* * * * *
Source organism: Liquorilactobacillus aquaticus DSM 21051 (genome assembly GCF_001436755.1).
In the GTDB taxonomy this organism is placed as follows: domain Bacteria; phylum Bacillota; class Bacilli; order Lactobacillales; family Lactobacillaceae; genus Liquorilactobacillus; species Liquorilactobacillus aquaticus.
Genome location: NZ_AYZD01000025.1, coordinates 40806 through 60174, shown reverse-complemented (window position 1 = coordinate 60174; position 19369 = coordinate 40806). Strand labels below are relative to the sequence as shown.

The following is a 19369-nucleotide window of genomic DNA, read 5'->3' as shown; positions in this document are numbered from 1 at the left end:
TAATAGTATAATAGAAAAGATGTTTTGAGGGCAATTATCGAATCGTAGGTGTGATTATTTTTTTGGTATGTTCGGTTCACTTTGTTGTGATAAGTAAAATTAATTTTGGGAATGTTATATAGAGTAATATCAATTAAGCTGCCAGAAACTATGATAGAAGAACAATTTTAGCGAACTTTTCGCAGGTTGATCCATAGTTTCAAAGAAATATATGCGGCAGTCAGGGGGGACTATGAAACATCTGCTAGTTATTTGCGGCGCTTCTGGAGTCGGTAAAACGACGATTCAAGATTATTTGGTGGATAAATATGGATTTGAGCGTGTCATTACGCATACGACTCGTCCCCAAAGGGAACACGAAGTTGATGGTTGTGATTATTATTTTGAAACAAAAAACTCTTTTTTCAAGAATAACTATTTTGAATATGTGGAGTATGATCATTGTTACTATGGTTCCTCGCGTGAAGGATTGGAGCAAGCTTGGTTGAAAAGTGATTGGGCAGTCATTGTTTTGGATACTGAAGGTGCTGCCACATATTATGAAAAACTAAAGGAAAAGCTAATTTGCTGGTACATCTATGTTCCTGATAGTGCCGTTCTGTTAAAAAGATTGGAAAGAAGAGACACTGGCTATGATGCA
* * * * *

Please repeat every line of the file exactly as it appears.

Source organism: Liquorilactobacillus aquaticus DSM 21051 (genome assembly GCF_001436755.1).
In the GTDB taxonomy this organism is placed as follows: domain Bacteria; phylum Bacillota; class Bacilli; order Lactobacillales; family Lactobacillaceae; genus Liquorilactobacillus; species Liquorilactobacillus aquaticus.
Genome location: NZ_AYZD01000025.1, coordinates 40806 through 60174, shown reverse-complemented (window position 1 = coordinate 60174; position 19369 = coordinate 40806). Strand labels below are relative to the sequence as shown.

The following is a 19369-nucleotide window of genomic DNA, read 5'->3' as shown; positions in this document are numbered from 1 at the left end:
TAATAGTATAATAGAAAAGATGTTTTGAGGGCAATTATCGAATCGTAGGTGTGATTATTTTTTTGGTATGTTCGGTTCACTTTGTTGTGATAAGTAAAATTAATTTTGGGAATGTTATATAGAGTAATATCAATTAAGCTGCCAGAAACTATGATAGAAGAACAATTTTAGCGAACTTTTCGCAGGTTGATCCATAGTTTCAAAGAAATATATGCGGCAGTCAGGGGGGACTATGAAACATCTGCTAGTTATTTGCGGCGCTTCTGGAGTCGGTAAAACGACGATTCAAGATTATTTGGTGGATAAATATGGATTTGAGCGTGTCATTACGCATACGACTCGTCCCCAAAGGGAACACGAAGTTGATGGTTGTGATTATTATTTTGAAACAAAAAACTCTTTTTTCAAGAATAACTATTTTGAATATGTGGAGTATGATCATTGTTACTATGGTTCCTCGCGTGAAGGATTGGAGCAAGCTTGGTTGAAAAGTGATTGGGCAGTCATTGTTTTGGATACTGAAGGTGCTGCCACATATTATGAAAAACTAAAGGAAAAGCTAATTTGCTGGTACATCTATGTTCCTGATAGTGCCGTTCTGTTAAAAAGATTGGAAAGAAGAGACACTGGCTATGATGCA